Rather obscured by the brouhaha over Intel’s big EC fine earlier this week, Google announced another big win for its Apps suite of productivity tools and collaboration services.
The customer is Valeo, a maker of vehicle parts that will make Apps available to 30,000 users. It’s a huge deal and exactly the type of win that Google needs to prove Apps is fit for purpose at large enterprises. It comes, of course, in the wake of other big wins such as those at Guardian News and Media, Telegraph Media Group and Taylor Woodrow.
It’s also a sweet deal for Google’s partner in the Valeo contract, Capgemini, which caused a stir in 2007 when it announced a tie-up to provide services alongside Apps.
I’m not quite sure where I stand with regard to Google Apps. On the one hand, it is the most potent threat yet to Microsoft’s multibillion-dollar Office/Exchange franchise. On the other, progress — at least on terms of large customers that have given the OK to publicise their deployments — has been halting.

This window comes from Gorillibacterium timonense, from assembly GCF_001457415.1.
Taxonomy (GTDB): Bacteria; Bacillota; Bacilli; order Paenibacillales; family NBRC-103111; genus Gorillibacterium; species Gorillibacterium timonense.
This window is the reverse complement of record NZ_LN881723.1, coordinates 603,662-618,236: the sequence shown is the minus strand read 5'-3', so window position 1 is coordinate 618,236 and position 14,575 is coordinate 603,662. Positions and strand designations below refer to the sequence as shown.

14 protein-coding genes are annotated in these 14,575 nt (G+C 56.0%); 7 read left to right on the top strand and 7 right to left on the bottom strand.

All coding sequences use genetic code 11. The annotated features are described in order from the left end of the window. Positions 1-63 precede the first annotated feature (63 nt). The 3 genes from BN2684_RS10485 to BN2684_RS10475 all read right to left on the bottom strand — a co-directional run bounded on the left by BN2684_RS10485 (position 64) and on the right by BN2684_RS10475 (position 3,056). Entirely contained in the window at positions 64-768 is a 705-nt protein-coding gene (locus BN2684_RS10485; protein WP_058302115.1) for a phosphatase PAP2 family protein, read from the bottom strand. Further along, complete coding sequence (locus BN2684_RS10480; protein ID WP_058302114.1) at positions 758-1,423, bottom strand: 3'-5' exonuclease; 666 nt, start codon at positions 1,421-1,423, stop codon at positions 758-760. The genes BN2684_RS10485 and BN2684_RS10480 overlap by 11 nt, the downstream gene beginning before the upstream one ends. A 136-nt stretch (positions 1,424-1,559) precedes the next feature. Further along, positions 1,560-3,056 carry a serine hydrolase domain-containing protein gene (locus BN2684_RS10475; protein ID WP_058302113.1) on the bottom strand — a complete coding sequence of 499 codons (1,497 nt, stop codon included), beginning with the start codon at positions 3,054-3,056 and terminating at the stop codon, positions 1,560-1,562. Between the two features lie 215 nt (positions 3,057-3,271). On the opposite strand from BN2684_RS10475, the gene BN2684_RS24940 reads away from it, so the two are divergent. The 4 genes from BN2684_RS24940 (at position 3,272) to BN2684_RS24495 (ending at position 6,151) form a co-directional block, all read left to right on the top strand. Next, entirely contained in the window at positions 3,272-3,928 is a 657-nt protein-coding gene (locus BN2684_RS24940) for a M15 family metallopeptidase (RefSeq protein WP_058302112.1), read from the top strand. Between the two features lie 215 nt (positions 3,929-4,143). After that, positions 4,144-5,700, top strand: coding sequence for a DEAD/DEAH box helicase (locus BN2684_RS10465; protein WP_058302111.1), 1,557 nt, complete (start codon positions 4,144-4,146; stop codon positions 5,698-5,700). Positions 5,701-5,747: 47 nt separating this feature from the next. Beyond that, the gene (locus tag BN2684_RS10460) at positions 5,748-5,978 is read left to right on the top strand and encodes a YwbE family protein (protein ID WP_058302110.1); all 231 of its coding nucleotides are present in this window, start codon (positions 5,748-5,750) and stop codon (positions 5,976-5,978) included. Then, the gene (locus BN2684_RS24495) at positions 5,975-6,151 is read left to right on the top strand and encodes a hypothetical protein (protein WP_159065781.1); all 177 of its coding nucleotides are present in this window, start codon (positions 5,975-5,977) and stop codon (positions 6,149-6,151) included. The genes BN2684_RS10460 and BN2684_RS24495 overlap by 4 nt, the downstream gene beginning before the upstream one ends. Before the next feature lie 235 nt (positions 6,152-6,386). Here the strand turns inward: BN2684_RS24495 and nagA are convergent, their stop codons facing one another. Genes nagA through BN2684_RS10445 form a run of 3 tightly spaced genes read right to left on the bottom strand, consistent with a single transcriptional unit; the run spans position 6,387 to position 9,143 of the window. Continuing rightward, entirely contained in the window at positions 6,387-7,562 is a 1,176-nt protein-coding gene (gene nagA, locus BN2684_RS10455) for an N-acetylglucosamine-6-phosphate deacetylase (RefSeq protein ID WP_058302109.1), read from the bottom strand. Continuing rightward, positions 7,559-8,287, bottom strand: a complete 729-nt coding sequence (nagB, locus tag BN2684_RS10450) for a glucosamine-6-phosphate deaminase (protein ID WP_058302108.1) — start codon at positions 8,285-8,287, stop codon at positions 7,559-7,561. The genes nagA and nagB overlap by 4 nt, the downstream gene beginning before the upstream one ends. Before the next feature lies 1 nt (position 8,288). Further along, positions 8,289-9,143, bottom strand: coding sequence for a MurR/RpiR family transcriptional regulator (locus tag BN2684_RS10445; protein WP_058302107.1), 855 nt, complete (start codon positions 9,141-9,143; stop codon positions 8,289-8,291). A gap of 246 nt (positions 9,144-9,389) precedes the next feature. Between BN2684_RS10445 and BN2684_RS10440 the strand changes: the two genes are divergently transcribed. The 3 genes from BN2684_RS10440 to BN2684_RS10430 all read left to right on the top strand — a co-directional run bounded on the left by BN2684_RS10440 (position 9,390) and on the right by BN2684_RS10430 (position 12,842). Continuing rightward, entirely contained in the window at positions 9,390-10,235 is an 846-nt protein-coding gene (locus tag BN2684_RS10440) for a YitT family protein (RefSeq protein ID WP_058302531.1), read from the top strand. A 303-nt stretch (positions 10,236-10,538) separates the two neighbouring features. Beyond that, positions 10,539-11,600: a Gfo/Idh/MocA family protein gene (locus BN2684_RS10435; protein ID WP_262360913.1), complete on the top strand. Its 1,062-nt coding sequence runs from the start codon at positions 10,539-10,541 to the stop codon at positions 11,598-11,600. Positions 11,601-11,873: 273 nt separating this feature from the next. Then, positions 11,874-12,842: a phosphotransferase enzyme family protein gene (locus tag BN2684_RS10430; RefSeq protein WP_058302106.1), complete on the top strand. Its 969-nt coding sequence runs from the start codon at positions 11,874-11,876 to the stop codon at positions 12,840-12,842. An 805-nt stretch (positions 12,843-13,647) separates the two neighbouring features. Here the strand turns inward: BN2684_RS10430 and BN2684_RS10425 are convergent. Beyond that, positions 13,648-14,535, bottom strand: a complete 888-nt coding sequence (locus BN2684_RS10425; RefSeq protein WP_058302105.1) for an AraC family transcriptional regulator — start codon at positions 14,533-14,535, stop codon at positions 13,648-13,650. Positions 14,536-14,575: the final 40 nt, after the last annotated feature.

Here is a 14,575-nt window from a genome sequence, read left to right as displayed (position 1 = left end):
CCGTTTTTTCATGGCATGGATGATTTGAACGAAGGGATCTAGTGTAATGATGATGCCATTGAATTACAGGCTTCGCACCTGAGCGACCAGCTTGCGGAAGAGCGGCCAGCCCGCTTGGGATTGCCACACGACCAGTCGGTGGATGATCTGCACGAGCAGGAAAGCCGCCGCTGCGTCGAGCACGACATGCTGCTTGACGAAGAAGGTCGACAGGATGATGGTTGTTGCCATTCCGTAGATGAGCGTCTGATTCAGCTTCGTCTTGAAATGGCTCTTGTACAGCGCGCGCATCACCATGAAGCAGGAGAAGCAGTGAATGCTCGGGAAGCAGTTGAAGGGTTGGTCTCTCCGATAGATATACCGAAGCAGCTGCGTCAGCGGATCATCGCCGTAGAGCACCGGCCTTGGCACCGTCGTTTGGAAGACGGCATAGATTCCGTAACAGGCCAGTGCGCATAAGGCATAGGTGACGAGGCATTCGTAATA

Many CIOs I speak to are bullish on Apps though and it may be that we are approaching a tipping point where more mainstream (and, generally, risk-averse) companies feel sufficiently part of the consensus of wisdom to go ahead and deploy. When it’s seen as ‘OK’ to change, things could move very quickly indeed unless Microsoft and other rivals rooted in client/server computing makes major concessions on pricing, web functionality and terms and conditions.